For the past 4 + years, my various groups of diverse interns and fellows have often commented on the DSG’s special appeal.  He uses his voice to full effect, not as a battering ram, but as a way of reminding delegations and NGOs why we’re here in this policy space, why it matters that we’re here.  He understands the need to inspire as well as to contextualize – helping all of us to recognize that our lofty ideals and values cannot be taken for granted as we so often do, cannot become the equivalent of tiny candies we sprinkle on top of an ice cream cone that is slowly melting before our eyes.

My office colleagues have also understood that the DSG is much more than a cheerleader for the UN Charter that he claims to always carry in his coat pocket.  Eliasson well understands the complex and anxious times that we find ourselves in, citing in recent remarks at NYC’s Roosevelt House the “fear factor” that must be forthrightly addressed, the anxiety that too often results in “us vs. them” scenarios and the suggestion of quick, blame-filled solutions to problems that are clearly more systemic in nature.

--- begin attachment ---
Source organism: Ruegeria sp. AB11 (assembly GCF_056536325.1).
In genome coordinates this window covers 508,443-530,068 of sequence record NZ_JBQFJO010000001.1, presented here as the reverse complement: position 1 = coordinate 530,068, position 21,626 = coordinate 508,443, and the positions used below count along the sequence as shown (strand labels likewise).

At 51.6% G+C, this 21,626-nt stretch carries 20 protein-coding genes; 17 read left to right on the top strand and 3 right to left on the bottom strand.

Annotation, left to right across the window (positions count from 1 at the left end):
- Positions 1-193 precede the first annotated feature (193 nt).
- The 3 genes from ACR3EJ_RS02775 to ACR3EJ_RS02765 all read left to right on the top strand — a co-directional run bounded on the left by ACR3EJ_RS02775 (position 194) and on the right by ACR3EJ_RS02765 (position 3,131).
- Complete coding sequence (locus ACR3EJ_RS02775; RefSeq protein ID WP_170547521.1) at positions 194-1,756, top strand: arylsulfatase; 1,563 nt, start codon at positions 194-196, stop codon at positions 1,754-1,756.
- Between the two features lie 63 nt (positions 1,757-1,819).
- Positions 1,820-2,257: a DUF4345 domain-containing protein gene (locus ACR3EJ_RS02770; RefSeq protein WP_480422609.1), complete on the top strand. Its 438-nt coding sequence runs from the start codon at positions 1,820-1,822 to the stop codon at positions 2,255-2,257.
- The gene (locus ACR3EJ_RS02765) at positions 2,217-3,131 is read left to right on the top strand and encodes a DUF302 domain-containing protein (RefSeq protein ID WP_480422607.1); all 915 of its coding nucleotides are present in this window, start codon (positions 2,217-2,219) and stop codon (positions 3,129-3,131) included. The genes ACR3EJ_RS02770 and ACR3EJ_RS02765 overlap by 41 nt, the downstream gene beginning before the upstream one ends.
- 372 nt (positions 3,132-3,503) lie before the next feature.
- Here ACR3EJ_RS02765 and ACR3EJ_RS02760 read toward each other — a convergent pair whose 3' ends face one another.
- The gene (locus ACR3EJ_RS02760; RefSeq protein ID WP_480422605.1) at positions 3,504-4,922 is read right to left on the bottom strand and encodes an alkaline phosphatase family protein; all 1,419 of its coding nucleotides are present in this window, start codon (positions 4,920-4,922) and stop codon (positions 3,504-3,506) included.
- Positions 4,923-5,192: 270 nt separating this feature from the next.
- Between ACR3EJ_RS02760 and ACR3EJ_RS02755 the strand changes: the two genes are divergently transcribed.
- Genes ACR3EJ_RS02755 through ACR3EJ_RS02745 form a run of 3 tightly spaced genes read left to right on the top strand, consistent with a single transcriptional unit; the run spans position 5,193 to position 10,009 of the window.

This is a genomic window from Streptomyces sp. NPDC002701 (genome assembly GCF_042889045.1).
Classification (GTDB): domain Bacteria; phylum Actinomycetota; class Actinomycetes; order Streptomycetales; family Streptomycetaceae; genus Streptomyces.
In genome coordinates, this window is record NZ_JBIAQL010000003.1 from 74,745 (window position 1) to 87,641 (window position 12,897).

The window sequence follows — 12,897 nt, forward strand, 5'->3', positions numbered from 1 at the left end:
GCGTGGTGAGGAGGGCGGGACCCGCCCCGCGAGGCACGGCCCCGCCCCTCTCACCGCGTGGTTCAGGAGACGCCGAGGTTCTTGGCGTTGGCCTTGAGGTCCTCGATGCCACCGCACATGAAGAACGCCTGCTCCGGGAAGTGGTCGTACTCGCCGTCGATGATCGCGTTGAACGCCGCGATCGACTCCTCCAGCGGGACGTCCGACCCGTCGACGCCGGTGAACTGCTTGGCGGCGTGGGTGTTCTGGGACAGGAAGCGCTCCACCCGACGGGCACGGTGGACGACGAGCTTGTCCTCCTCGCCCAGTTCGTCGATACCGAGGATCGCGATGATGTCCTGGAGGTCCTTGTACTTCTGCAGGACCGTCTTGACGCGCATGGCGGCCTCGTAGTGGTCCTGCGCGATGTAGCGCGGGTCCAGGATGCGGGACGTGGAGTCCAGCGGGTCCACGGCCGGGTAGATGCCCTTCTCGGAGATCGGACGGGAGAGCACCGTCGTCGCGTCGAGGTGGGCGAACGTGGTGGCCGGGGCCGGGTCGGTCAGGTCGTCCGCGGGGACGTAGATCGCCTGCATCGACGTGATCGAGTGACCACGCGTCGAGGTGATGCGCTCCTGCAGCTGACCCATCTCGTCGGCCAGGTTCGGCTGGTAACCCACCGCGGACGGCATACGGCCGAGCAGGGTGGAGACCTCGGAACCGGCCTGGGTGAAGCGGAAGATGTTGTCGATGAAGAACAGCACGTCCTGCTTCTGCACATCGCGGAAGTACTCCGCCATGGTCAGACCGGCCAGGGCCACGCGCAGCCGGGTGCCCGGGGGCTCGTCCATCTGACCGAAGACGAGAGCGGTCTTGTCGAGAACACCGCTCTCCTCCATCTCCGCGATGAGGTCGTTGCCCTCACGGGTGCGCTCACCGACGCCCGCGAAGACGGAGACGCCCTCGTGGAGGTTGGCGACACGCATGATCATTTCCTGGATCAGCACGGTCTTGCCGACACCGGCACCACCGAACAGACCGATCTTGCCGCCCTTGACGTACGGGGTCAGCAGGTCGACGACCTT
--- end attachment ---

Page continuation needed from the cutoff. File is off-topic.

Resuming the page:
We acknowledge that the rhetoric of human rights can and has been misapplied by many –by those elites unconcerned by violations beyond their neighborhoods and media of choice; by those who overly-personalize rights to mean “doing what I want to do” –mostly without consequence; by those rightly passionate about the protection of their own rights but indifferent to those suffering from other discriminations.   We ourselves know too many people who utilize the language of “rights” in much the same way that children in my old neighborhood once used the language of “cooties” – creating artificial distance based on fears real and imaginary rather than pathways to human communion.   As Eliasson noted recently at Roosevelt House, we must all recommit to creating a trustworthy, positive narrative about our common humanity, a narrative that has clearly been misplaced amidst our pervasive social grievances, cultural distractions and populist passions.